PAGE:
If you would like a set of brass stays just let me know. They come in a very nice little box and are very inexpensive for a nice set of 6 in various lengths. OR I have plenty of the plastic ones, They're free; just ask and we can send you out a dozen or two anytime you like.

Drycleaning Tips
Here is a quick tip on the care of your better dress shirts. Tell your cleaner that you would like your shirts “hand finished”. Also, if you are prone to getting dirty collars, then ask them to “treat the collars” (for stains) every time. These days almost all shirts are done entirely by machine (operators) and the best way to make sure that the shirts look well-pressed every time is to "hand finish" them. Now this is different than asking to have them “hand pressed”. Hand pressed means that the shirts are done entirely by hand rather than just touched up by hand after coming off the line. Most cleaners will charge you twice the price if you want your shirts “hand pressed” but only a negligible amout more (if at all) to “hand finish” your shirts. Any wrinkles that might normally be visible in the shirt are smoothed out while the shirt is still "warm". As far as “treating the collars” goes, don't assume that your cleaner will treat your collars for stains just because you hand him your nice shirts. This is a case of “If you don't ask, you don't get it”. I now have a standing order with my cleaner: “hand finish – treat the collars – no starch”.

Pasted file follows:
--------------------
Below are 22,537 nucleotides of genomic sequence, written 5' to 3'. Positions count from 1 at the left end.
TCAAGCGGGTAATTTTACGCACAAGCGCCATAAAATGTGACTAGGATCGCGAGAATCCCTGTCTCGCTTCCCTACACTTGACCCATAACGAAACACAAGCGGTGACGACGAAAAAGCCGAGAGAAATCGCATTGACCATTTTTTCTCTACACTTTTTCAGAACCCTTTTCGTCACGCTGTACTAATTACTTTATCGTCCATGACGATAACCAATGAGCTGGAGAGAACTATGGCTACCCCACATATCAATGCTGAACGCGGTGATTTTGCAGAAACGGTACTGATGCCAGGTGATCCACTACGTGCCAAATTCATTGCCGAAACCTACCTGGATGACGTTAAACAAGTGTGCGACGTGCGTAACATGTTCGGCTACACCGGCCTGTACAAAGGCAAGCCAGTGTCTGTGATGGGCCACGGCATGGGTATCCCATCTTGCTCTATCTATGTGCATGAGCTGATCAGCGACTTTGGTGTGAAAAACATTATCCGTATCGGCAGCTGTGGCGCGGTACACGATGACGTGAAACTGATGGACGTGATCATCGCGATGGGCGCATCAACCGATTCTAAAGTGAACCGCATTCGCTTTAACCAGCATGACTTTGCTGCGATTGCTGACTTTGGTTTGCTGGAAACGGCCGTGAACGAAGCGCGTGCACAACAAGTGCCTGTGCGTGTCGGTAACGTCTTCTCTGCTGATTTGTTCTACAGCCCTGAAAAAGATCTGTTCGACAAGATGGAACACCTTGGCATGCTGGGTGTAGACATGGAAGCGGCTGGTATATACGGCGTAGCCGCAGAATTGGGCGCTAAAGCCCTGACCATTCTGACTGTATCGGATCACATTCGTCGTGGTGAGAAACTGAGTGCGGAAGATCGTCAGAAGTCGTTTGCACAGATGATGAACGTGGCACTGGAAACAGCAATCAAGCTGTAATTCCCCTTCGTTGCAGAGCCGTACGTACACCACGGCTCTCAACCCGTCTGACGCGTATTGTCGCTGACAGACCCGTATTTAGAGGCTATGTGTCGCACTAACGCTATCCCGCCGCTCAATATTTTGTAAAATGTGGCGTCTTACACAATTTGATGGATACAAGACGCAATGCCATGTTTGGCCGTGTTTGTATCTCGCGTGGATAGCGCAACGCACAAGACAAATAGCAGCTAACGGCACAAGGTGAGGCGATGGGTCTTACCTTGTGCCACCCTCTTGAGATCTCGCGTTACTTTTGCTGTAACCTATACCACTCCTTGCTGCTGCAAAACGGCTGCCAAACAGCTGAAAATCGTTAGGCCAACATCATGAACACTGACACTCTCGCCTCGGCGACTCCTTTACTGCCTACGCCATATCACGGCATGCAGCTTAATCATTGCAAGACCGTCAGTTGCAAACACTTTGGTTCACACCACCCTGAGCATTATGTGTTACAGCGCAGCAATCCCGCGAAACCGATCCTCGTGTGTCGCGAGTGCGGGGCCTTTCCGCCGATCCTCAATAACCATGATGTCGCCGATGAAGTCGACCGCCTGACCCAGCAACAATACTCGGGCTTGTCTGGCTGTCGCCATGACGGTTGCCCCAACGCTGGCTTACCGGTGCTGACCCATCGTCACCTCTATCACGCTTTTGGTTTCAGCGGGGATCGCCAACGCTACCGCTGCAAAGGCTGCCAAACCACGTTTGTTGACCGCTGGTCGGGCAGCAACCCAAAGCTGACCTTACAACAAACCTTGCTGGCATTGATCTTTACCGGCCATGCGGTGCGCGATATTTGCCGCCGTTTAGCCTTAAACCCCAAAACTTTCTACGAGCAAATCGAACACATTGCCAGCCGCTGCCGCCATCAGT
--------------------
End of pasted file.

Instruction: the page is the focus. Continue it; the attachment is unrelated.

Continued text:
If you follow this advice your shirts will come back looking much better, and will last quite a bit longer, as starch isn't great for the life of your shirts. As far as cost, it shouldn't be any extra to have the collars treated every time they do your shirts. They may or may not charge you extra for the hand finishing. If you are a good consistent customer with some decent volume every month, your cleaner should have no problem making sure your shirts receive this extra step when they come off the machines, but be prepared to possibly pay an extra 20 or 30 cents per shirt for the hand finishing. You should see a dramatic difference though in the way the shirts look when they come back. If they tell you they can't do it, or that they don't know what you mean - you may want to look for another cleaner.

Tuesday, January 22, 2008

What is a good mix of Sport coats and Blazers?

Any professional clothier will tell you there are five basic sportcoats that everyone should have:

A navy blazer with blazer buttons. This is used for the most formal of your business casual events, i.e. dinner with that major account at the club etc ...

Tan camel hair or cashmere blazer for the fall/winter, as well as its equivalent in the summer, a tan plain weave or linen blazer.

Black blazer with a contrasting brown crushed horn button, or antique silver/pewter buttons. This is a great garment to travel with, as it does everything. You can wear it with everything from blue jeans to a nice pair of wool trousers and a silk shirt or a shirt and tie.

An earthtone houndstooth or glen plaid, your choice. This can be worn with a variety of tans, olives, and taupe colored trousers.

A black and white houndstooth, Prince O' Wales glen plaid or herringbone, your choice. Wear it with black or grey trousers.